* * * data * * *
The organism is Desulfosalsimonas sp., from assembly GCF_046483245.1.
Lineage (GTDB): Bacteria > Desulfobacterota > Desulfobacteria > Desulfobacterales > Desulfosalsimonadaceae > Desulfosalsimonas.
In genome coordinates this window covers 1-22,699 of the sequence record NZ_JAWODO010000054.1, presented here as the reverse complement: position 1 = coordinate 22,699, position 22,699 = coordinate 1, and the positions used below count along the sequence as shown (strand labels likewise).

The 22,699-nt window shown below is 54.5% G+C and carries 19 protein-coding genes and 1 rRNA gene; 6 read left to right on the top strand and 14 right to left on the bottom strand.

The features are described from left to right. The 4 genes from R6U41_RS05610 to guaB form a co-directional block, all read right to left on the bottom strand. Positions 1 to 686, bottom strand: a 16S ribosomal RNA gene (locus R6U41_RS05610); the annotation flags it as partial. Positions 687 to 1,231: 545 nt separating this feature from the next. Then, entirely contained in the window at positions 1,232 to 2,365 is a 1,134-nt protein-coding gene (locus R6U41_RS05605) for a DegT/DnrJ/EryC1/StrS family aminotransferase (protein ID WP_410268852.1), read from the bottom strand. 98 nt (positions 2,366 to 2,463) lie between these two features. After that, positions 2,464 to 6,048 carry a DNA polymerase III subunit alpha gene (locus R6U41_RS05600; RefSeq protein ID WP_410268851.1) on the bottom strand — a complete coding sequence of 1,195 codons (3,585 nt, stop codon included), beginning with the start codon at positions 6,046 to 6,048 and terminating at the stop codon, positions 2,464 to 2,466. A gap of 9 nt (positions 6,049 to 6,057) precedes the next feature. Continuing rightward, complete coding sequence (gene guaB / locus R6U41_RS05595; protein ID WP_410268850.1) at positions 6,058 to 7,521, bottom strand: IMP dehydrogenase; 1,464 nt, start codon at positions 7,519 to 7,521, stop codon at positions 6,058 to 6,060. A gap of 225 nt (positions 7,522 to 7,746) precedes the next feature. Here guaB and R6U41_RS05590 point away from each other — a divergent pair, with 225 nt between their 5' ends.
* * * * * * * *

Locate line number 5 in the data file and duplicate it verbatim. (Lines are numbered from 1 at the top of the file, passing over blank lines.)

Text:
The features are described from left to right. The 4 genes from R6U41_RS05610 to guaB form a co-directional block, all read right to left on the bottom strand. Positions 1 to 686, bottom strand: a 16S ribosomal RNA gene (locus R6U41_RS05610); the annotation flags it as partial. Positions 687 to 1,231: 545 nt separating this feature from the next. Then, entirely contained in the window at positions 1,232 to 2,365 is a 1,134-nt protein-coding gene (locus R6U41_RS05605) for a DegT/DnrJ/EryC1/StrS family aminotransferase (protein ID WP_410268852.1), read from the bottom strand. 98 nt (positions 2,366 to 2,463) lie between these two features. After that, positions 2,464 to 6,048 carry a DNA polymerase III subunit alpha gene (locus R6U41_RS05600; RefSeq protein ID WP_410268851.1) on the bottom strand — a complete coding sequence of 1,195 codons (3,585 nt, stop codon included), beginning with the start codon at positions 6,046 to 6,048 and terminating at the stop codon, positions 2,464 to 2,466. A gap of 9 nt (positions 6,049 to 6,057) precedes the next feature. Continuing rightward, complete coding sequence (gene guaB / locus R6U41_RS05595; protein ID WP_410268850.1) at positions 6,058 to 7,521, bottom strand: IMP dehydrogenase; 1,464 nt, start codon at positions 7,519 to 7,521, stop codon at positions 6,058 to 6,060. A gap of 225 nt (positions 7,522 to 7,746) precedes the next feature. Here guaB and R6U41_RS05590 point away from each other — a divergent pair, with 225 nt between their 5' ends.